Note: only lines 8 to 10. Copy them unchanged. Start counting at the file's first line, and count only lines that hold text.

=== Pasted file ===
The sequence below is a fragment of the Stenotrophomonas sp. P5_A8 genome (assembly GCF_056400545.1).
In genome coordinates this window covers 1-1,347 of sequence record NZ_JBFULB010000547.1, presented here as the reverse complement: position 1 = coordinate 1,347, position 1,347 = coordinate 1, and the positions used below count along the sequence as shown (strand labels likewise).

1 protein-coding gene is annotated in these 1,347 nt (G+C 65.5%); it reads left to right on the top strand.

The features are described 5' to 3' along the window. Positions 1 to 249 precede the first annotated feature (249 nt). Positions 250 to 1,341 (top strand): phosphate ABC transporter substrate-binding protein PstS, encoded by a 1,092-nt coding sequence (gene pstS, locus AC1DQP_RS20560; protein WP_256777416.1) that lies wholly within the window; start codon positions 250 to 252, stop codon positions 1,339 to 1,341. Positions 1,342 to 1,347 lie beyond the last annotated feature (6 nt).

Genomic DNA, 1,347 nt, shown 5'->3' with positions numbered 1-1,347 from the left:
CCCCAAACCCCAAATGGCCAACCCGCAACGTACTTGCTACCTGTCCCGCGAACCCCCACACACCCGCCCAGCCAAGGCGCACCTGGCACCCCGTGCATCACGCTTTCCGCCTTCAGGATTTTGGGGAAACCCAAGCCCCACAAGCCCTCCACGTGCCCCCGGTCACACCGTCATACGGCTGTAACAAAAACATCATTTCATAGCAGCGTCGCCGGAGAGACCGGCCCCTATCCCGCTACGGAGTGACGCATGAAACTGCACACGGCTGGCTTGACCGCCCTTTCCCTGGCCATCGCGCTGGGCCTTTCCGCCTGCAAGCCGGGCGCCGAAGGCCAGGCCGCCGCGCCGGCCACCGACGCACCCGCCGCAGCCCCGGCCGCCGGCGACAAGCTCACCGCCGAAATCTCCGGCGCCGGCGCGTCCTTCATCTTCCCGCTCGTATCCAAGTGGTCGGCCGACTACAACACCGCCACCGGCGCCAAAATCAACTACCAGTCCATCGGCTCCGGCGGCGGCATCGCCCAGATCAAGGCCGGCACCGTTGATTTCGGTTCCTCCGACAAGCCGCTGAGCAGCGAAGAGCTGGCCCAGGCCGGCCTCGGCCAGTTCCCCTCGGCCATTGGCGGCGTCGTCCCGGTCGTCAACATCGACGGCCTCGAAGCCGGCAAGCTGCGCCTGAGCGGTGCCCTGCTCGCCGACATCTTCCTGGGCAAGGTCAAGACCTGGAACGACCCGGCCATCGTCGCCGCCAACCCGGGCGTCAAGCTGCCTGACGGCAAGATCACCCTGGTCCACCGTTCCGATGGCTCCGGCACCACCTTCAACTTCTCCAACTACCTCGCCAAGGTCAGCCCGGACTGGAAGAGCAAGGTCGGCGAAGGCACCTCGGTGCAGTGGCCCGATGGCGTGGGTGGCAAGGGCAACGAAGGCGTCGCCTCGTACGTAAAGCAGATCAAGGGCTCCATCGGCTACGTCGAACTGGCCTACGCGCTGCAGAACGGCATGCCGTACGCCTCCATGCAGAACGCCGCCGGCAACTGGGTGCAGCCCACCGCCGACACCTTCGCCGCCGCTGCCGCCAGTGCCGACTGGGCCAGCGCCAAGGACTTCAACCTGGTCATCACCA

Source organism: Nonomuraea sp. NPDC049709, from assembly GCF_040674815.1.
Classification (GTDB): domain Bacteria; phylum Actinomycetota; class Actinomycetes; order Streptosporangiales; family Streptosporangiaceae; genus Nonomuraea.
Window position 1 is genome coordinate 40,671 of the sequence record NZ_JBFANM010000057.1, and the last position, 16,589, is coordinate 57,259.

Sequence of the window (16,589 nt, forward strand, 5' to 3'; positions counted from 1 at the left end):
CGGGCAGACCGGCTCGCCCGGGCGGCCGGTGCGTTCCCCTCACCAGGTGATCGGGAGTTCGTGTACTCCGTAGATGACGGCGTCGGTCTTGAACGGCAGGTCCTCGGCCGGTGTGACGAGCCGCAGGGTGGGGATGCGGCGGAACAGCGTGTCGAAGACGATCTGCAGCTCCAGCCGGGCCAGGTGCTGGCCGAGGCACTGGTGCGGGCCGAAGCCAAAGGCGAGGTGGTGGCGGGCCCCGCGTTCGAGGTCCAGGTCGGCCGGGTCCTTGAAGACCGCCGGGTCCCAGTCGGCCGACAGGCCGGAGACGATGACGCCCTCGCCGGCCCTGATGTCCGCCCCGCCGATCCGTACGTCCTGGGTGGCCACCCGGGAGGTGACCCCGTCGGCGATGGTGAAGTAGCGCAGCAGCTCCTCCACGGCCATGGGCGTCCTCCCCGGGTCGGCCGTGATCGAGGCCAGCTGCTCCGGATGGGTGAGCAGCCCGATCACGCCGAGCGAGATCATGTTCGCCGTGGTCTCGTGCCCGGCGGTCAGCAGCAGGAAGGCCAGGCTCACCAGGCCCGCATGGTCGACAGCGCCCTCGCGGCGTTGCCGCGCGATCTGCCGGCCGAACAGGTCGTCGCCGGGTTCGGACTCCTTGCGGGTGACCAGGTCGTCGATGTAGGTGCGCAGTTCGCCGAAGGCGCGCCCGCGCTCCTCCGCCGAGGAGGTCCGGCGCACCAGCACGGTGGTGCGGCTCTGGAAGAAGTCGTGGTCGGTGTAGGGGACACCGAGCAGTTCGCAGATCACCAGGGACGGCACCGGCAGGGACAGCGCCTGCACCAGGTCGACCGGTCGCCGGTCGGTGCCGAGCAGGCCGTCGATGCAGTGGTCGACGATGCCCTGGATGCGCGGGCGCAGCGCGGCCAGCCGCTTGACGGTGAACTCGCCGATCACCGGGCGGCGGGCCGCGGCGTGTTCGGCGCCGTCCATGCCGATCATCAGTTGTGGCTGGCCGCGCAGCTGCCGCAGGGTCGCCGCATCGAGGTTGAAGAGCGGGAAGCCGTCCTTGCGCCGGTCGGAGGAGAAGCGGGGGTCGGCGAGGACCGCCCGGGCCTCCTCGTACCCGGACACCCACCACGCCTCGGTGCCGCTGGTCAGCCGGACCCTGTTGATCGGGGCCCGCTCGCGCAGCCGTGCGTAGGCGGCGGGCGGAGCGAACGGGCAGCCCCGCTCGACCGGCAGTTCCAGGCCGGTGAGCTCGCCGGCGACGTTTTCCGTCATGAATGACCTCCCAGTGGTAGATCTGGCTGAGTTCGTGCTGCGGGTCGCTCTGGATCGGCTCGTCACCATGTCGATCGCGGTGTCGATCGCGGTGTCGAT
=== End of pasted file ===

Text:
Classification (GTDB): domain Bacteria; phylum Actinomycetota; class Actinomycetes; order Streptosporangiales; family Streptosporangiaceae; genus Nonomuraea.
Window position 1 is genome coordinate 40,671 of the sequence record NZ_JBFANM010000057.1, and the last position, 16,589, is coordinate 57,259.

Sequence of the window (16,589 nt, forward strand, 5' to 3'; positions counted from 1 at the left end):